Convergence in distribution (weak convergence)

Let $X_n$ and $X$ be random variables taking values in the metric space $(S,d)$.

The sequence $(X_n)_n$ is convergent to $X$ in distribution (or weakly) if

$E[f(X_n)] \to E[f(X)]$ for all $f:S\to R$ continuous and bounded.

I read somewhere that it’s equivalent to consider only uniformly continuous and bounded $f$.

Could you give me a proof of this fact?

Solutions Collecting From Web of "Convergence in distribution (weak convergence)"

We denote $\Bbb P_n$ and $\Bbb P$ the measures associated with $X_n$ and $X$ respectively.

Assume that $E[f(X_n)]\to E[f(X)]$ for all $f$ uniformly continuous and bounded. Fix $F$ a closed set and let $O_n:=\{x\in S,d(x,F)<n^{-1}\}$. Then the map $f_n\colon x\mapsto \frac{d(x,O_n^c)}{d(x,O_n^c)+d(x,F)}$ is uniformly continuous and bounded.

Claim: $\limsup_{n\to +\infty}\Bbb P_n(F)\leqslant \Bbb P(F)$.

Indeed, $f_n(x)=1-\frac{d(x,F)}{d(x,O_n^c)+d(x,F)}$ is monotone, bounded by $1$ and converges pointwise to the characteristic function of $F$. We have for each $n$ and $N$,
$$\Bbb P_n(F)\leqslant \int f_N(x)d\Bbb P_n,$$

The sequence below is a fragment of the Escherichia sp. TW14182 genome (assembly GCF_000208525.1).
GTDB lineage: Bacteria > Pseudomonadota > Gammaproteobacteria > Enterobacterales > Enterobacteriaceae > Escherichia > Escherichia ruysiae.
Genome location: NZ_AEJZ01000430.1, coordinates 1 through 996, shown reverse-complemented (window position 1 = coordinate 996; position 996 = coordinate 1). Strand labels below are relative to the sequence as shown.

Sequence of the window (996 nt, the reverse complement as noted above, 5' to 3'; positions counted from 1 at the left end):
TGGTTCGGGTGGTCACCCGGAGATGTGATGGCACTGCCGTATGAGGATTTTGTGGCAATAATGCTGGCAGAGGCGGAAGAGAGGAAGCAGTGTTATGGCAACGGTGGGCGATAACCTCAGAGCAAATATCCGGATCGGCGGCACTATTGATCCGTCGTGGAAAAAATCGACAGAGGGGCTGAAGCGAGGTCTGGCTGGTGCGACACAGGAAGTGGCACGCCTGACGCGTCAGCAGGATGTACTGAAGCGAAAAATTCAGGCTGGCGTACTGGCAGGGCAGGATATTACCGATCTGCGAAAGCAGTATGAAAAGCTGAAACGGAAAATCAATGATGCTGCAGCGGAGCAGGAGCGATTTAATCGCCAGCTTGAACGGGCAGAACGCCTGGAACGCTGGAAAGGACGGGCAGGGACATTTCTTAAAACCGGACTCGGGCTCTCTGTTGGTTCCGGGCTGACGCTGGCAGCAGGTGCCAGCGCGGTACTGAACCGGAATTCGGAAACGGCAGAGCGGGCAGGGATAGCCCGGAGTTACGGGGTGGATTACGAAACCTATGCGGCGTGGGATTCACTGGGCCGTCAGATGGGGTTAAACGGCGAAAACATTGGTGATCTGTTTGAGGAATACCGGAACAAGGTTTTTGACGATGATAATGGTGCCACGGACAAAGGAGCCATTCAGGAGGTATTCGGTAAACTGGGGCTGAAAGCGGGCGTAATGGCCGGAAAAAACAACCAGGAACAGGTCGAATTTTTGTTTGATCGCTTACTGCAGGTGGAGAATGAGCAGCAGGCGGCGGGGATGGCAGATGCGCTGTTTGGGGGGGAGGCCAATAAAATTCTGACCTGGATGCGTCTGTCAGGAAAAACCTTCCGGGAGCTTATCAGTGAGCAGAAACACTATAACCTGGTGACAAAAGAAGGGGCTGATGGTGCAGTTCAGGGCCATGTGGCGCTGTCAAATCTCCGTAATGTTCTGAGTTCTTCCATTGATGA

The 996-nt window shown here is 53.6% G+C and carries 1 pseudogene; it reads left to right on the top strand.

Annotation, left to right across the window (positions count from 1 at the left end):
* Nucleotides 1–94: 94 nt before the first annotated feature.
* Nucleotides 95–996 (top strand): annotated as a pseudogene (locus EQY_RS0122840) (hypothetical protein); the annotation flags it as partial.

so for all $N$,
$$\limsup_{n\to +\infty}\Bbb P_n(F)\leqslant \int f_N(x)dP,$$
and we conclude by monotone convergence.

Now, fix $f$ a continuous function such that $0\leqslant f\leqslant 1$. Let $F_{n,j}:=\{x\in S,f(x)\geqslant \frac jn\}$.

\int_S fd\Bbb P_N-\int_S fd\Bbb P &\leqslant \sum_{k=0}^n\frac kn\left(\Bbb P_N\left(\frac kn\leqslant
f(x)<\frac{k+1}n\right)-\Bbb P\left(\frac kn\leqslant f(x)<
\frac{k+1}n\right)\right)+\frac 1n\\\
&=\sum_{j=0}^n\frac jn\Bbb P_N(F_{n,j})-\sum_{j=1}^{n+1}\frac{j-1}n\Bbb P_N(F_{n,j})
-\sum_{j=0}^n\frac jn\Bbb P(F_{n,j})\\&+\sum_{j=1}^{n-1}\frac{j-1}n\Bbb P(F_{n,j})+\frac 1n\\
&=\frac 1n\sum_{j=1}^n\left(\Bbb P_N(F_{n,j})-\Bbb P(F_{n,j})\right)+\frac 1n.
Taking $\limsup_{N\to +\infty}$ and doing the same for $1-f$ instead of $f$, we get the wanted result.

It’s a part of portmanteau theorem.

A good reference for questions about weak convergence is Billingsley’s book Convergence or probability measures.